In school, I had to write a “comprehensive theory of mental illness.” It was an academic exercise, intended to help a student with little real-world experience attempt to conceptualize a unified theory of mental health, integrating the various theories we’d learned along the way. Looking back twelve years later at the theory I produced, I have to smile at my idealism, but the DNA of how I think about mental health is there. Specifically, the importance of anxiety.
I see anxiety everywhere when I talk to a client. It’s not always there at a clinical level, and isn’t always diagnosable, but identifying how my client experiences anxiety and fear is key to understanding how they respond to situations, why they developed certain patterns of behavior, and what they need to adapt to in order to be healthy.
When I ask someone if they are anxious, they think about the classic “stage fright” sort of anxiety, or performance anxiety. They picture a situation where they are nervous and preoccupied with an outcome, jittery and sweaty. They don’t feel like that all the time, so they say that they aren’t anxious.
But anxiety can show up in other ways, some of them pretty subtle. Anxiety can feel like excitement, giddy energy in the body that makes you feel like moving and going, and makes sitting still difficult.
Anxiety can be restlessness, an inability to sit still, feeling under-stimulated and needy, hungry and unfulfilled, like a drive to do something productive.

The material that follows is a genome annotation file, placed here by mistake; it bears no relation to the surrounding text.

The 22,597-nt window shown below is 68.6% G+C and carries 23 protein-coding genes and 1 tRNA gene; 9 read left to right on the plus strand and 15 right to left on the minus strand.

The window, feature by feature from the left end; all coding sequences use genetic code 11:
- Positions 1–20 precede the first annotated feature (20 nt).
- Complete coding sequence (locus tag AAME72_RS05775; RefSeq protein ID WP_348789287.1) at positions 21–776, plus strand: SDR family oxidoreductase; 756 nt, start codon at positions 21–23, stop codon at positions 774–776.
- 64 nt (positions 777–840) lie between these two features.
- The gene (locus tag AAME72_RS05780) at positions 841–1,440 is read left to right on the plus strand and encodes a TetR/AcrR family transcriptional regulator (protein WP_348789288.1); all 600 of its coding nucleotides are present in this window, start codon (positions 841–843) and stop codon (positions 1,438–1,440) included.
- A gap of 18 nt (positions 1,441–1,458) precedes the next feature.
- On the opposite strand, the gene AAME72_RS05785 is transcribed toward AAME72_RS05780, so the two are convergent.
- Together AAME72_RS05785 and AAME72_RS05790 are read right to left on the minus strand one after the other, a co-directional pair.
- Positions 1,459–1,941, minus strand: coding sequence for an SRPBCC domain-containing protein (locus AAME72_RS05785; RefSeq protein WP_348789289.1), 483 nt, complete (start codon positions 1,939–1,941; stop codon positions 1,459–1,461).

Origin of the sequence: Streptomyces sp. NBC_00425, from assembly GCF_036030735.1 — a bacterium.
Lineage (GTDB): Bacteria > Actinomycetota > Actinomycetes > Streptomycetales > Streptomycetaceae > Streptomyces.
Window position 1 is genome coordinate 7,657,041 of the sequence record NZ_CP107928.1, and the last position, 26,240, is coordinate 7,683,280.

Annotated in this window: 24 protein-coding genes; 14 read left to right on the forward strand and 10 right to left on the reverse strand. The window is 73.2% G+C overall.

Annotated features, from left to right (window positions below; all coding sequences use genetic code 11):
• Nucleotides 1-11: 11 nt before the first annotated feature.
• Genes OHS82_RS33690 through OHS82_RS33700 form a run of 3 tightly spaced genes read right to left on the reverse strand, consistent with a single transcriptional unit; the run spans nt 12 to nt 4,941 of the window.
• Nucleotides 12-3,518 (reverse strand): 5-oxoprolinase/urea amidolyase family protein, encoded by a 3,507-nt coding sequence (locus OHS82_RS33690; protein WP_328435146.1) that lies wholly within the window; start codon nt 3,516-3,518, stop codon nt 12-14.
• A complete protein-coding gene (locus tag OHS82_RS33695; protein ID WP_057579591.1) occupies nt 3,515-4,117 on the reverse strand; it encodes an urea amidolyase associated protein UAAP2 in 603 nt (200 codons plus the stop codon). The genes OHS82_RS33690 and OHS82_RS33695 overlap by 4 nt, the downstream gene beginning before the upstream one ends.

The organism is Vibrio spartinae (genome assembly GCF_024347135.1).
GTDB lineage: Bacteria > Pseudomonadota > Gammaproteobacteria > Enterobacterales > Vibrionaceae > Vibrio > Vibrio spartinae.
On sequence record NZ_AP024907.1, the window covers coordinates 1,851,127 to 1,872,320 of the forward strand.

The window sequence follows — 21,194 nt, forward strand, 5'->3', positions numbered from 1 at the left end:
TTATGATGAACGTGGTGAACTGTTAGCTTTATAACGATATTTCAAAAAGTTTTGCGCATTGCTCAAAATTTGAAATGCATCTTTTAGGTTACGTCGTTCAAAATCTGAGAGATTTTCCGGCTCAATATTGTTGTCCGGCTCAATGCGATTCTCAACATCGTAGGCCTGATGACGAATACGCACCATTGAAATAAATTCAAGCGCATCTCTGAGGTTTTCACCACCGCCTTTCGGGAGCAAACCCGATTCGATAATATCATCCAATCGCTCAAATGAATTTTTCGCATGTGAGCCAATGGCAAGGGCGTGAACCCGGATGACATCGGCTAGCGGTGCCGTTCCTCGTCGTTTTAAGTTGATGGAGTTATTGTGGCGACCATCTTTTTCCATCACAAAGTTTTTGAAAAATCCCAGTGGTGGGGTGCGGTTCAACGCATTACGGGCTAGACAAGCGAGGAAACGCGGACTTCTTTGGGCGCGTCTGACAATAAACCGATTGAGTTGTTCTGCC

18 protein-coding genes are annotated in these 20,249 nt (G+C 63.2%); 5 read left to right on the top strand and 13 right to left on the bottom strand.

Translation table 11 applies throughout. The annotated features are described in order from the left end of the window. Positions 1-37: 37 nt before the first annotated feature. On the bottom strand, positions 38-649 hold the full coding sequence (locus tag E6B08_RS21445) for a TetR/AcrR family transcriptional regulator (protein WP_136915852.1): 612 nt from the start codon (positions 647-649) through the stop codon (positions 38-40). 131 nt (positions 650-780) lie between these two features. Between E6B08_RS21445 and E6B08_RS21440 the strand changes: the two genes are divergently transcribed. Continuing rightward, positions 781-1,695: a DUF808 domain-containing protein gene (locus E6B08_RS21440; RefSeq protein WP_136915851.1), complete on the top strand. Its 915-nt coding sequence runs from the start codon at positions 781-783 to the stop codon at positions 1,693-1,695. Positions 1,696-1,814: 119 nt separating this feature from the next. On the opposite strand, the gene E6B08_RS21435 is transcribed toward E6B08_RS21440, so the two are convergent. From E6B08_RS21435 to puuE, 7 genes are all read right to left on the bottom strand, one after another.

Anxiety can be low-key discomfort, an unsettled feeling, like something bad is coming, feeling unsafe and full of dread.
Anxiety can be intrusive thoughts and questions about the future. What if this happens? What if that happens? What if this doesn’t work? What if they do this, what do I do then?
Anxiety can be ruminating guilty thoughts about the past. Why did I do that? Why didn’t I do this? What if they think I’m bad? What if they don’t like me because of what I did?
Anxiety is the discomfort that drives us to make changes, motivates us to seek out comfort, and forces us to consider the possibilities of negative outcomes. It’s an important part of being a human being, but it has to be acknowledged, understood, and managed, or it stops us from taking risks, bettering ourselves, or enjoying life.
We all feel anxiety–we just have to learn to recognize it.